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Making the Most of Retail Returns

Each year, as the month of January comes to a close, so too does the flood of retail returns from the holiday season. The National Retail Federation’s (NRF) calculations show a 17.8% return rate in the 2021 holiday season, up from 13.3% in 2020. Historically, returns have been seen as just a cost of doing business, but as the return rates and associated costs continue to rise, there is more focus being given to managing returns. Part of what makes returns such a challenging issue is that they present three competing interests – those of the customer, the business, and the environment. Most companies see returns as a matter of trade-offs – satisfying one party’s interest at the expense of another. However, creative solutions can provide benefit across the board, or at least make the most of returns when they happen. 

The prevailing trend in retail returns has been to make them as seamless to the customer as possible in order to maintain loyalty and provide a positive customer experience. Many companies offer a free return policy and allow customers to drop off returned merchandise at convenient locations without needing to provide packaging or postage. This has resulted in customers expecting such benefits as table stakes, and retailers are having to continuously keep up with higher standards of the return experience. 

Recently, the philosophy around returns has started to shift, as the externalities associated with returns became more apparent. The environmental impact of returns is a matter of increased concern, particularly for companies that have set sustainability goals or made commitments in regard to waste or other environmental factors. Even though customers in general are valuing sustainability in their purchasing decisions, they often don’t understand the environmental impact of returning merchandise. This leaves retailers with a tough challenge to navigate. 

To add fuel to the fire, the costs of returns to the retailer are also increasing due to the level of convenience that customers now expect. In most cases, a return is a complete loss of a sale because the item can’t be resold. In addition, covering the additional shipping costs adds to that loss. In 2021, the cost of returning a $50 item was estimated to be $33, which is up 59% from 2020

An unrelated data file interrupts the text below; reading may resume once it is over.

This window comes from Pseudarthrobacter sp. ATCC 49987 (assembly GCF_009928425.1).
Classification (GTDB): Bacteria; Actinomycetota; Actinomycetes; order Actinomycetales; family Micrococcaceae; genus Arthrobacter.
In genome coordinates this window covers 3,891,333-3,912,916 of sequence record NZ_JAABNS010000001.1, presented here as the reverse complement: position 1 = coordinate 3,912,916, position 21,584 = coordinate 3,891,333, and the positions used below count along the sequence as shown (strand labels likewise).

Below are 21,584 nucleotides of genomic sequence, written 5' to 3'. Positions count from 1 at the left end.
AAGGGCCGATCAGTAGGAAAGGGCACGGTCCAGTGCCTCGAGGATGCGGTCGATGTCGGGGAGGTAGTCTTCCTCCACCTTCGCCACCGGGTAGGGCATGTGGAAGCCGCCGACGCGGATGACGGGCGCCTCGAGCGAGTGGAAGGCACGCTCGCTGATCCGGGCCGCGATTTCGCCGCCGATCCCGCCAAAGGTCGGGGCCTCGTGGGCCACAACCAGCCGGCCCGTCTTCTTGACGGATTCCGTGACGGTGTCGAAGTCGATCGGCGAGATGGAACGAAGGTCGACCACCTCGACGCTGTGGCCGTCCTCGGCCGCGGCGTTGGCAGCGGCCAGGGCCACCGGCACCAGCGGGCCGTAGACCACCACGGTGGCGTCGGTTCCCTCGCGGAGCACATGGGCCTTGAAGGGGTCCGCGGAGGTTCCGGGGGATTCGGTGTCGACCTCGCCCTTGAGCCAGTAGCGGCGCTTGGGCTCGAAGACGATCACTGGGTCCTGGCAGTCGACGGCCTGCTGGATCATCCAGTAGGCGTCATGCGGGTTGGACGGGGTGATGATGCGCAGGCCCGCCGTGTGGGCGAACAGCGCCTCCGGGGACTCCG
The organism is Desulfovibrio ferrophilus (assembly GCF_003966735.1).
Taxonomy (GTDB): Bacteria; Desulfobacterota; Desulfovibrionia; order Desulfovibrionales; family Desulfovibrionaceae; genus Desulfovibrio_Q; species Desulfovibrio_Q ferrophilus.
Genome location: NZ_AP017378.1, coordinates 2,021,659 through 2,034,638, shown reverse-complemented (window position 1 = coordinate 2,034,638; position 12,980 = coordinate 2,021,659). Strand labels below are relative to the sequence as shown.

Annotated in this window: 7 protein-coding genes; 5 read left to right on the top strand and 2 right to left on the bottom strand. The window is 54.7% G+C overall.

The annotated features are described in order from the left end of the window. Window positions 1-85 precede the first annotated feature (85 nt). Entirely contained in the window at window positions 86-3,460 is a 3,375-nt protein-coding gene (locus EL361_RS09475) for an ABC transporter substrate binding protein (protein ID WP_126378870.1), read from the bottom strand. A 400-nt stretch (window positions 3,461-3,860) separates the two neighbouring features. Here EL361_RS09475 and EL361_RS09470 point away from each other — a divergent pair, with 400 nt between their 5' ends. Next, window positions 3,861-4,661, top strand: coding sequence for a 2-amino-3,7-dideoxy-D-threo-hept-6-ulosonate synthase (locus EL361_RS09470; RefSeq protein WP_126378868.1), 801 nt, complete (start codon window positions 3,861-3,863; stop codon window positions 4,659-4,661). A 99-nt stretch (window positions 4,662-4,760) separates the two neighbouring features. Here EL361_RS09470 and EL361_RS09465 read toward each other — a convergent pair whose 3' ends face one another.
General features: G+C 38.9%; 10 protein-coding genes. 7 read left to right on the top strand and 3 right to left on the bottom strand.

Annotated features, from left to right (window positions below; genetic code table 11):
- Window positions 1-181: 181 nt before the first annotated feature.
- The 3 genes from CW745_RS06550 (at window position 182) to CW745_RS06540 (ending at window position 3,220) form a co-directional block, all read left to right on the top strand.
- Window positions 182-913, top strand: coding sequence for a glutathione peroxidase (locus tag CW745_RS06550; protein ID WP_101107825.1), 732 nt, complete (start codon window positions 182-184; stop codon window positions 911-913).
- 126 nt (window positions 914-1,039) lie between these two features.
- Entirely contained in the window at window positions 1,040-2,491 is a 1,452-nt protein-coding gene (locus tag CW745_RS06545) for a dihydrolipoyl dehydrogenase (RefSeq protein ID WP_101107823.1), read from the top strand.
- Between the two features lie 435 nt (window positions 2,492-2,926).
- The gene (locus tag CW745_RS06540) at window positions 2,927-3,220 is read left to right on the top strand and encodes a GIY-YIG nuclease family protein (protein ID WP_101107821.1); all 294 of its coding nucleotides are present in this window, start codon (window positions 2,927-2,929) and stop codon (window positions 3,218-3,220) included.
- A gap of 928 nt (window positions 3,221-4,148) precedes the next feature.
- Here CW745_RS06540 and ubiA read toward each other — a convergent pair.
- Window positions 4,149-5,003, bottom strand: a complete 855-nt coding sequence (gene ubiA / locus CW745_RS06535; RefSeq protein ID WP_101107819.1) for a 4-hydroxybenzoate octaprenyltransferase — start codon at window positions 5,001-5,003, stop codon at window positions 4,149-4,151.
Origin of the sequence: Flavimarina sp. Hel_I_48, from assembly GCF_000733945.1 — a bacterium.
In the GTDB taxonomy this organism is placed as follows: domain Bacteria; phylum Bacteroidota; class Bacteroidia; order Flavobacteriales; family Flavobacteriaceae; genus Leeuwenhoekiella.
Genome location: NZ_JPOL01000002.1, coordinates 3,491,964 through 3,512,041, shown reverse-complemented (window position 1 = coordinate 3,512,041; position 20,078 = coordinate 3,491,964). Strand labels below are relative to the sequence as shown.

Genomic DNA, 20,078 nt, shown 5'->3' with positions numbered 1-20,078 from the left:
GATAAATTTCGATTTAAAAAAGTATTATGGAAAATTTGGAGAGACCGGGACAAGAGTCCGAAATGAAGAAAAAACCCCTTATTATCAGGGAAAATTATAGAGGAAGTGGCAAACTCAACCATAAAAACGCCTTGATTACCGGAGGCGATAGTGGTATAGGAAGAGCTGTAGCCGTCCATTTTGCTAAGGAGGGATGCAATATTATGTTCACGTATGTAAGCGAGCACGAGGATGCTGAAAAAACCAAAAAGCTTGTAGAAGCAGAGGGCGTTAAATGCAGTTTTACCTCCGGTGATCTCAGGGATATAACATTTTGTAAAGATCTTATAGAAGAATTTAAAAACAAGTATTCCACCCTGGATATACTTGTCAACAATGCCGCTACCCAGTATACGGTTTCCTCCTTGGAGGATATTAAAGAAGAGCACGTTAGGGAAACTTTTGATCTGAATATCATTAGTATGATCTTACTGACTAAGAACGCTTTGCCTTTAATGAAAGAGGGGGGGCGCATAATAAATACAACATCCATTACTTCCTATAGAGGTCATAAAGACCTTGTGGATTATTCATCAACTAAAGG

These three seemingly opposing tensions in the returns process – customer, environment, and retailer – don’t necessarily have to result in tradeoffs. If retailers change the rules of the game, the challenge can become an opportunity. 

Rethinking Retail Returns 

Confide in your customers. The fact is that most customers don’t connect the dots when it comes to making a return and making an impact on the environment. Retailers have a unique opportunity to educate the customer about what really happens to the returned merchandise and the impact it has. However, it is important to do this educating prior to the point of purchase, so the customer feels included in the retailer’s effort to be more sustainable, yet not guilty for wanting to make a return after the purchase has already been made. According to NRF, 57% of consumers are willing to change their purchasing habits to help reduce negative environmental impact. This is a valuable opportunity to help those customers shop in a way that is aligned with their values.  

Incentivize desired behavior. One area of opportunity for incentivizing desired behavior is at the point of purchase. Particularly for apparel eCommerce, which has some of the highest return rates of any category, sizing is one of the main reasons for returns. In fact, some customers habitually purchase multiple sizes with the intention of returning them. Some companies offer unique tools or services to assist customers in finding the right size, such as sizing consultations with a customer service rep or virtual fitting rooms. Retailers could offer special return benefits only to those customers who leverage such offerings (e.g. a sizing guarantee). Other examples of incentivizing desired behavior could include offering free returns if a customer returns to a store. This allows the retailer to re-sell a product on the spot, or at least consolidate shipments, and increases the chance of capturing another sale from that customer (71% of in-store returns result in an immediate purchase). Some retailers also offer vouchers to customers for making an exchange instead of a return or choosing store credit.  

Give products new life. For merchandise that does end up being returned, the landfill doesn’t have to be the only option. One idea is to start experimenting with secondhand retail. This is a quickly growing segment of the market that may be worth exploring for some brands. Some brands that have already jumped on the resale bandwagon include The North Face, Madewell, and Patagonia. Aside from resale, donation is an option that forgoes retaining value from the lost sale but can bolster customer satisfaction and a retailer’s CSR commitments. Chewy is a prime example of a retailer that has delighted customers with its donation-focused return philosophy.  

With these creative solutions and more, retailers don’t always have to view returns as a necessary evil. There are ways to make the process more positive for all involved. It does, however, require prioritizing the returns process as an area of focused improvement within a company. If you would like to learn more about how to optimize retail returns, reach out to our retail experts today 

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Tags: eCommerce, Retail, Retail Trends, Omnichannel